By State Representative E. Werner Reschke,
On Monday, September 20, 2021, the Legislature was called into a special session to redraw the district lines for State Representatives, State Senators and U.S Representatives. This constitutional requirement is to be done by the legislature every 10 years to account for a shift in population. The legislature had a week, until September 27th, to accomplish this task or the State District maps, for State Representatives and State Senator,s would become the duty of the Secretary of State and the Congressional District maps the duty of a 5- judge panel. With a super majority led by the Democrat party, both the new congressional and state district maps passed on the 27th and were signed by the Governor.
The End Result: Klamath County residents are not served well by the new congressional and state district maps. Our goal was to unify Klamath County and the Klamath Basin watershed into one district to help promote water discussions. The new maps keep Klamath County and the Klamath Basin watershed divided in two. Unfortunately, the majority party in Salem voted for further division.
Klamath County Split in Two
New State House Districts 55 & 56
Not only did Democrats split Klamath County in two, they split the city of Klamath Falls in half. The lines meander in and out, in an inexplicable way — this is called gerrymandering. If you think that someone who had never been the Klamath County or Klamath Falls drew these lines for political gain, you would be right. A major part of redistricting is to ensure people of common interest remain in the same district. Splitting the city Klamath Falls in half violates this fundamental principle.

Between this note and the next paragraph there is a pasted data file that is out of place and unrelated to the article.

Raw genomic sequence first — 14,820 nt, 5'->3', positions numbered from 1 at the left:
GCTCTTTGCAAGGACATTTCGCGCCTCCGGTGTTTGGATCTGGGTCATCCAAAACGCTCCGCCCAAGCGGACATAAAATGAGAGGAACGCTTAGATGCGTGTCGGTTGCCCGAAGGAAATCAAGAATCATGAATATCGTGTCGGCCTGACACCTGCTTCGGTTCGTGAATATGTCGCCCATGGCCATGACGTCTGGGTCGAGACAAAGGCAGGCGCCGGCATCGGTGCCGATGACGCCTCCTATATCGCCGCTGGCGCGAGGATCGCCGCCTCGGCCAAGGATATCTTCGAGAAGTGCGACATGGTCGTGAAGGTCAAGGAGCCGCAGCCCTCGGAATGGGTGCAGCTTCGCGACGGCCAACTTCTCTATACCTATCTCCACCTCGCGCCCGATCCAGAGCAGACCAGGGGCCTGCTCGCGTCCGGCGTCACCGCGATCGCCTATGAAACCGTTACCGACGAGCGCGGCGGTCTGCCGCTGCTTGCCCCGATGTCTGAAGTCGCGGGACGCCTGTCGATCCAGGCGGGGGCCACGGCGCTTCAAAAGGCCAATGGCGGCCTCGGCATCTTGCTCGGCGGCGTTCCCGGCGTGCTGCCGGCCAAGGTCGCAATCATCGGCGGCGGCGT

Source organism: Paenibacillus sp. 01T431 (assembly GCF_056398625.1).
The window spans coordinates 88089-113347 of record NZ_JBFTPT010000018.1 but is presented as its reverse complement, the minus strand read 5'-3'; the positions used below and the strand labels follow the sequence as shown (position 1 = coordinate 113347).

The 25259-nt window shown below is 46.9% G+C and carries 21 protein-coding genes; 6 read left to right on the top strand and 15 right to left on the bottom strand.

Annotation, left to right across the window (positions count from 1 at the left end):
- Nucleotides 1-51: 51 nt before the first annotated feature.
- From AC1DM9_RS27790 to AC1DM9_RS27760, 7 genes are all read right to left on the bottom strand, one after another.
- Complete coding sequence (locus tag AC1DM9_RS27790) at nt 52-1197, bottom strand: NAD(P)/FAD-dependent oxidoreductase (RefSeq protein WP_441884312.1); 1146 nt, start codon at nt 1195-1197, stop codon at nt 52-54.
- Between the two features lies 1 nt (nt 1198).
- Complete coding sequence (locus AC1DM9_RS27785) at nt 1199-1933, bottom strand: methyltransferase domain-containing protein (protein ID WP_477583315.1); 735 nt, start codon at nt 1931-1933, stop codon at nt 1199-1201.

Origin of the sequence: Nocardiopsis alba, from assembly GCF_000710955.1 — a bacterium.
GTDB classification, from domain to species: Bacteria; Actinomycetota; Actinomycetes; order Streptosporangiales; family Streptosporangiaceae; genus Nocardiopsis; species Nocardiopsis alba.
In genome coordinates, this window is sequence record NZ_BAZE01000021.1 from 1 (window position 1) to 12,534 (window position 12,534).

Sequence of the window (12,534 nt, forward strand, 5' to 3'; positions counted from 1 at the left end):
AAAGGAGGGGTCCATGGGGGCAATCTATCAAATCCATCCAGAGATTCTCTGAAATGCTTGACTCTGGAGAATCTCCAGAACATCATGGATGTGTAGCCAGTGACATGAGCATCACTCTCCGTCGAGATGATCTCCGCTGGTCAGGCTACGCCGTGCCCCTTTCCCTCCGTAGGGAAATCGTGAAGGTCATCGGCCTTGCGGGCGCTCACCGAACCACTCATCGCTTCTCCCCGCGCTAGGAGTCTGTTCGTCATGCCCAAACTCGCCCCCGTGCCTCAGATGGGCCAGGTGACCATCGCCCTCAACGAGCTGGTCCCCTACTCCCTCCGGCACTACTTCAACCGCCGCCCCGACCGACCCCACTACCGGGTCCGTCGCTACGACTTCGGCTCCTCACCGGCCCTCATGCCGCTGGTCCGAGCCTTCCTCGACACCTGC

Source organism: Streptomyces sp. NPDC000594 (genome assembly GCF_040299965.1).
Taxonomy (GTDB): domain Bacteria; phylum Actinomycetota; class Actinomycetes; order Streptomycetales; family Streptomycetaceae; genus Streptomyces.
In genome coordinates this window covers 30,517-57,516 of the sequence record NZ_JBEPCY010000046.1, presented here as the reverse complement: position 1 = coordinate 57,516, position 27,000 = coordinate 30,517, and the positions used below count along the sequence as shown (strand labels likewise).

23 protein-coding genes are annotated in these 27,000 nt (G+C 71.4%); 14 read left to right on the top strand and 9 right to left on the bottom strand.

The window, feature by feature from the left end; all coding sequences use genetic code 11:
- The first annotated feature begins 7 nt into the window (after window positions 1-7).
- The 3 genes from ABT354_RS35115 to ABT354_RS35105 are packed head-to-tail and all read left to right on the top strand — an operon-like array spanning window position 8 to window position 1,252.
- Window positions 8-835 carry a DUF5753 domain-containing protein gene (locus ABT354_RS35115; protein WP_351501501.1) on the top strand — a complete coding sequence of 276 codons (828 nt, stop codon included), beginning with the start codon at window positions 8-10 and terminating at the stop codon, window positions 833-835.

Klamath Falls Split in Two
While people in Klamath Falls may have different views, we are all part of the same community: we share the same churches, restaurants, theaters, stores and more. To say we are not a community of common interest is to ignore this important redistricting principle. The artificial dividing of Klamath Falls in two and splitting Klamath County in half is confusing, divisive and unhelpful in solving issues at the state level.
Currently, Lake county is split three ways, which has made finding solutions at the state level more difficult than it needs to be. However, the new district lines put Lake County all back together again into one district: House District 60. House District 60 is made up of 5 counties — all kept whole: Lake, Harney, Malheur, Grant and Baker. This is a win for Lake County residents, however, it remains a loss for Klamath County since the State Democrats did not keep us united.
It could’ve been worse
One of the original maps proposed by Democrats divided Klamath County 3 ways. The new maps are not good, but slightly better than the original proposal. Moreover, if the legislature had failed to meet its deadline of passing new legislative district maps, the Secretary of State would have drawn the lines. This would likely have been a far worse result of divisive lines.
There is so much more to say about redistricting — how the Speaker of the House broke her word, how Republicans were mistreated and ignored, why it is impossible to take the politics out of a political process, whether someone will sue to correct the gerrymandering all over the state — but for now I will conclude with this final comment.
It is clear to me that politicians should not draw these district lines. There is an inherent self-interest — to protect one’s district and benefit one’s party — that supersedes any other concerns. Politicians should not be picking the people they serve, but instead the people ought to pick their politicians. That is why an independent commission makes much more sense in drawing fair district maps that ensure the voices of all Oregonians are properly represented in Salem and Washington D.C.
I sincerely appreciate the citizens of Klamath & Lake county who took time to testify before the redistricting committees. It was no small task and I am very grateful.